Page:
Thursday, February 27, 2020

Parental Guilt: a Double Edged Sword Inside a Conundrum

When I write about dysfunctional family dynamics on my blogs, in response I often get parents and adult children reacting in completely opposite ways to the very same post: the parents think I am putting the blame all on them, and the adult children likewise feel I’m singling them out. Of course, the parents had the issues that are creating difficulties before the kids ever came into existence, so this makes them somewhat more responsible, but they are reacting to binds that they themselves were put into by their own  parents. In turn, their parents were reacting to their parents, and so on.

Of course, when people feel blamed for something they don’t really like, but sort of know they had something to do with, they tend to feel guilty, which tends to make them defensive. Defensiveness, in turn, causes them to tune out discussions of what they might be able to do differently in order to fix the family problem. That would be bad enough, but there is something else that amplifies this problem even more. The fact that they felt guilty even before reading my stuff is often the main problem that caused them to give off destructive double messages to their kids in the first place.

The women’s movement was great in terms of opening up fulfilling opportunities for women for which they are more than qualified. However, it is also a big factor in creating a lot of parental guilt as when both parents are working, this has made many of them feel like they are neglecting their kids. As I have written, the Phyllis Schlaflys of the world pile on the guilt. This cultural argument has two effects on the parents: anger at their kids for complicating their lives, and attempts to make up for their frequent absences by overindulging their kids and trying to be friends with them.

The latter behavior creates all the issues that parenting columnist John Rosemond has been writing about for years: it makes the kids feel inadequate. My view on this is slightly different than his: I think the kids start to believe that the parent’s constant need to cater to them is evidence that the parents need to be caretakers to remain mentally stable, so the children start to act as if they are inadequate so the parents can continue to feel needed.

If the parents’ anger predominates, this can lead to acting out by the child to provide the parent with a feeling of justification for being angry and therefore not as guilt-ridden.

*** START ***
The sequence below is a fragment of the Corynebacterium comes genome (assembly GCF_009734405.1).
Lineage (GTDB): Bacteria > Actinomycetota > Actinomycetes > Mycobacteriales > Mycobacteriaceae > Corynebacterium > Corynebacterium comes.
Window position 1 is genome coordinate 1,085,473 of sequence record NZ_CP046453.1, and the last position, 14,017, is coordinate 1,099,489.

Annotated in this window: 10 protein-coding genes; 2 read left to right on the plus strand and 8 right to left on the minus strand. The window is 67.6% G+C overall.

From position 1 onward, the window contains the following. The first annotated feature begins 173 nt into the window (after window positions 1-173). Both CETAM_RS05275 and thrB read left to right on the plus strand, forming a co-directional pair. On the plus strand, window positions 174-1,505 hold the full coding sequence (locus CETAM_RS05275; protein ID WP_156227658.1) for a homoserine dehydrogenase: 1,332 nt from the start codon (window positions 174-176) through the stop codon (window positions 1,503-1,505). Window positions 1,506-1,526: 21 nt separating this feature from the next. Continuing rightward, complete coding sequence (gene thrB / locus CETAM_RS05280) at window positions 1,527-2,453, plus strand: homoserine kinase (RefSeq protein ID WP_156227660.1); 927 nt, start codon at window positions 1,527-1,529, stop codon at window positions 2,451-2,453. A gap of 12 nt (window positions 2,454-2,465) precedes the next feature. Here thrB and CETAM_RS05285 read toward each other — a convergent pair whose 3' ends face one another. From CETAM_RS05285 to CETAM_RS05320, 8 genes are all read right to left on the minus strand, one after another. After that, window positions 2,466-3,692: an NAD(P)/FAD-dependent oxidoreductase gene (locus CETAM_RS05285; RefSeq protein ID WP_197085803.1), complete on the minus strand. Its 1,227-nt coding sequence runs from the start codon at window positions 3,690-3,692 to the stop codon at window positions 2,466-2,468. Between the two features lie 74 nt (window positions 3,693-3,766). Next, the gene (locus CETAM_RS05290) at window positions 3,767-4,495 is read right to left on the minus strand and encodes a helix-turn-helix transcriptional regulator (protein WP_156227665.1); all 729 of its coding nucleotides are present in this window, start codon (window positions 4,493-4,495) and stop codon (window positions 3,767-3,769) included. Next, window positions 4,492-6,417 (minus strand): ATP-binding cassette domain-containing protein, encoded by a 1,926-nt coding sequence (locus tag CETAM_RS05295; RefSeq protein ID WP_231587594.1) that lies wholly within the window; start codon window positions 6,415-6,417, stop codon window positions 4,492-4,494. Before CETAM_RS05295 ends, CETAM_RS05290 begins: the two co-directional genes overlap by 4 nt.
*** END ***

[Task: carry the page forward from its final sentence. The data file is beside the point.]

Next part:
If the parents go back and forth between compulsive caretaking and anger, the child develops one of the major characteristics of borderline personality disorder: spoiling behavior. When the parent gets too angry the child tries (and usually succeeds at) making the parent feel guilty, but then when the parent feels too guilty, the child finds ways to make them angrier.

Because the issue of parental guilt is so central, this creates a conundrum for anyone trying to get the family to discuss what is really going on so that it can be stopped or at least minimized – including any family member attempting to do this, a therapist trying to help the family, or a writer of blogs trying to get people to focus on real issues rather than looking for scapegoats or facile explanations for the self -defeating behavior of family members. When any of these folks bring up what the parents are doing “wrong,” this tends to make the parents feel even guiltier, which is the source of the problem in the first place. The problem then gets even worse rather than better.

When I had such a parent in therapy, I was able to find a way to finesse this, by discussing how their child may be mis-reading them, which tends to be a less guilt-inducing way to put it. Also, I can empathize with the bind that the parents are themselves feeling, having formed a preliminary hypothesis about why their own parents acted as they did.

This is much more difficult to accomplish when writing for the public, because readers tend to quickly focus more on anything that seems at first glance to be less than empathic with their own plight. I do talk about how the problems have been passed down from prior generations, so if we have to blame anyone, let’s blame Adam and Eve and be done with it. I also make use of a great quote from John Rosemond: "Taking responsibility for something and self-blame are horses of two entirely different colors. The former is empowering; the latter is paralyzing." However, I can’t discuss these ideas in detail in every single post or they would all be twice as long as this one. And anyway, disclaimers like that are often ignored in the heat of the moment.


  1. Thank you for sharing your knowledge. I have bought and read your book after researching this issue myself for some time now, looking for answers. I have a question unrelated to this post... Do you think all sadistic and abusive people play the monster role in their families or are there other causes? Is there a conflict over kindness vs evil? Is sadistic and cruel behaviour also a form of distancing behaviour?
    Kind regards from a reader in Sweden

    1. Hi Anonymous,

      Thanks for the question. No, I don't think that abusive people are necessarily playing any given role. It all depends on the behavior itself, the circumstances, how often it's done, and who it's generally directed against. Details matter.

      However, it certainly can be used as distancing behavior.